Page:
Peas and good health go together like…well, peas in a pod. These small green seeds that you eat out of the pod have been eaten for thousands of years in a lot of different ways. Most people (even children) seem to prefer peas to many other vegetables because of their taste. While raw peas, and even cooked ones, might not have a big taste, they don’t taste “bad” compared to others.
Peas are a great side dish to a healthy meal, and they can also be a great snack. There’s nothing wrong with cooking peas, though many people seem to prepare them with too much salt or butter to make them taste better. If you can avoid the add-ons that make peas unhealthy, you’re doing yourself a huge favor. Let’s take a look at the nutritional breakdown of peas and what makes them so beneficial to your overall health.
Nutrition of Peas
In one cup of peas that have been cooked without salt or anything else added, you’re getting a considerable amount of nutrition. For starters, you’ll get 17 percent of your daily protein recommendation, while also adding more than a third of your daily fiber needs. Peas are an excellent source of vitamins, with vitamin K being the big one at more than 50 percent of your daily recommendation. As for the others, there is more than a quarter of your daily vitamin A, thiamin and folate intake. Coming in at more than 10 percent daily value is riboflavin, niacin and vitamin B6.
There is also a small amount of pantothenic acid and vitamin E to keep you going. Peas don’t have any cholesterol, either, and are packed with minerals. The most abundant in this department is manganese with 42 percent daily value. Those that come in at more than 10 percent (but less than 20) are iron, magnesium, phosphorus, potassium, zinc and copper. To cap it all off, there is also a small amount of calcium and selenium.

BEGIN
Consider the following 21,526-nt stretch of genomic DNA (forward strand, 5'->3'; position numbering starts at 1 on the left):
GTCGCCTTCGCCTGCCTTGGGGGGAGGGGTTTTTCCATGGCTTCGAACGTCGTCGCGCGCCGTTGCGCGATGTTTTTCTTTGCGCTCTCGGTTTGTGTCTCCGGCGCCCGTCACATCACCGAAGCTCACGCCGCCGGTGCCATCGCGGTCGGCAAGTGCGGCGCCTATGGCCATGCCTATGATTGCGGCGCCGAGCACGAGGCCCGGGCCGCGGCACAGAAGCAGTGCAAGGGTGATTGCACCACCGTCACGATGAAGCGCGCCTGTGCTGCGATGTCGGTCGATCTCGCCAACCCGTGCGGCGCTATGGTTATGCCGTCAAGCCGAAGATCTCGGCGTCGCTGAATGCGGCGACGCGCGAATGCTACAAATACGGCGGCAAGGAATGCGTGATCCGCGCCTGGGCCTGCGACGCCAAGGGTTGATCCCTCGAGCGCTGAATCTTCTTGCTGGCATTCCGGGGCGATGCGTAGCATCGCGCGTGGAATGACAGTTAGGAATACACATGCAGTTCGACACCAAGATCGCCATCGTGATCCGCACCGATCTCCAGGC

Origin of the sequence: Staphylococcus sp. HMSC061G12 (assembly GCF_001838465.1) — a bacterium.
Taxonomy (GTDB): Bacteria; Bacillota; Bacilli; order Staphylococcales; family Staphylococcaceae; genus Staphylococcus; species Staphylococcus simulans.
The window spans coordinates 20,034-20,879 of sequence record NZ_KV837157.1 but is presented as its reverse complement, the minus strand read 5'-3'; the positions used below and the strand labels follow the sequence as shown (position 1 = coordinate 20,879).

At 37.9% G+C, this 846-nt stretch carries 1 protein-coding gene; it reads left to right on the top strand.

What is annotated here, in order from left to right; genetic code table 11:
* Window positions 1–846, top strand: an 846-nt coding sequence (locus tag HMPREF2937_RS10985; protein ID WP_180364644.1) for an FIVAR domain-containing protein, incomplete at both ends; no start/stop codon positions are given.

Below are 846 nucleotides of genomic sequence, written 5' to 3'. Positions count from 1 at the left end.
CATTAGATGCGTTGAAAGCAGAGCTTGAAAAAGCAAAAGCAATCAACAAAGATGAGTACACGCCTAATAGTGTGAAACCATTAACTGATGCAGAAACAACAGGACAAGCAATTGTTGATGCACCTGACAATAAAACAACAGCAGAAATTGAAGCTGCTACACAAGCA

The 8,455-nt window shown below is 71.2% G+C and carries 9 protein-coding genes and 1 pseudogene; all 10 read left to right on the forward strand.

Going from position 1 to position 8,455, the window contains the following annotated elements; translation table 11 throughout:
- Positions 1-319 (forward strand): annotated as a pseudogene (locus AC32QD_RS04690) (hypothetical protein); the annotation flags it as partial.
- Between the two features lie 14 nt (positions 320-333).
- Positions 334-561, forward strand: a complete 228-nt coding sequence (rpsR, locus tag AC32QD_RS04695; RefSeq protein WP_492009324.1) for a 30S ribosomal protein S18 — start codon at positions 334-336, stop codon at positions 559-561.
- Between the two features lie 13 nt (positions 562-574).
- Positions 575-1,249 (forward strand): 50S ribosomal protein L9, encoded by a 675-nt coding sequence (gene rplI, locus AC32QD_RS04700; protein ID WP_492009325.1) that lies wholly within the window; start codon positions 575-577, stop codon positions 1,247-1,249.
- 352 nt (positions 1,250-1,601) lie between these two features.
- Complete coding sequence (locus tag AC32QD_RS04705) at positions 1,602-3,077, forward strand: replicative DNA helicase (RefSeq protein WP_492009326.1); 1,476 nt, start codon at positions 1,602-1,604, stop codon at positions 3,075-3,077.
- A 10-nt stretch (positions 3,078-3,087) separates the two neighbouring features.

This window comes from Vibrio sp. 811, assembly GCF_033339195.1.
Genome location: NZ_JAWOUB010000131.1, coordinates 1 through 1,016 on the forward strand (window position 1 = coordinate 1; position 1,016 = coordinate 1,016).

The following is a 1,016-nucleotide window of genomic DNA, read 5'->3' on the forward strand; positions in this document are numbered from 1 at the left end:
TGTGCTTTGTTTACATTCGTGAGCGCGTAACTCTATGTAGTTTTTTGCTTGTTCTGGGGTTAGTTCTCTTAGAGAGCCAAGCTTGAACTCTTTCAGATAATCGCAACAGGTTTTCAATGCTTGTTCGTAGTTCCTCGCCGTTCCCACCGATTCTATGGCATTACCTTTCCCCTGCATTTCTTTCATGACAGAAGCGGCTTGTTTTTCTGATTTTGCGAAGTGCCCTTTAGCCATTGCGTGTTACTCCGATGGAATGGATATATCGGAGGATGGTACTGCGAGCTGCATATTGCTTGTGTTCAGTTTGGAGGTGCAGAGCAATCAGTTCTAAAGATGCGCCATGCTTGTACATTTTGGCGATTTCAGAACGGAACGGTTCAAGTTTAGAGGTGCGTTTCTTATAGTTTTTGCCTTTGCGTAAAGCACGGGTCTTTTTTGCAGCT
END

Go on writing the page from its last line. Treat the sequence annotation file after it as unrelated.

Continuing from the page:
First and foremost, peas are going to be extremely beneficial for your digestive system. It starts with the decent amount of fiber that you’re getting in each serving of peas that helps to create helpful bacteria in your gut. Overall, this improves digestion while also preventing many other problems that include constipation and indigestion.
Perhaps the biggest benefit that peas bring to your digestive system is the reduction in your chances of stomach cancer. Peas contain coumestrol, a polyphenol that research has shown can be vital in preventing stomach cancer. Research has shown that a one cup serving of peas has more than enough coumestrol for you to see the benefits. In fact, it’s five times the minimum recommendation.
Many of us are looking to lose some weight, and making peas part of your diet can help you with that. Just like with your digestive system, fiber plays a part in helping you lose weight thanks to the increased efficiency and improved metabolism. You’ll also feel full for longer after eating peas, which is a good thing since one cup only contains around 130 calories. That makes peas the perfect snack food, even if it’s not a traditional one.
Not everyone eats meat, so even vegetarians that are looking to shed some pounds will be able to find the benefit in peas. Of course, the main key here is to make sure that you’re not adding fattening ingredients with your peas and making them part of a healthy overall diet. It’s also worth noting that you’re getting a ton of nutrients without many calories; another added bonus.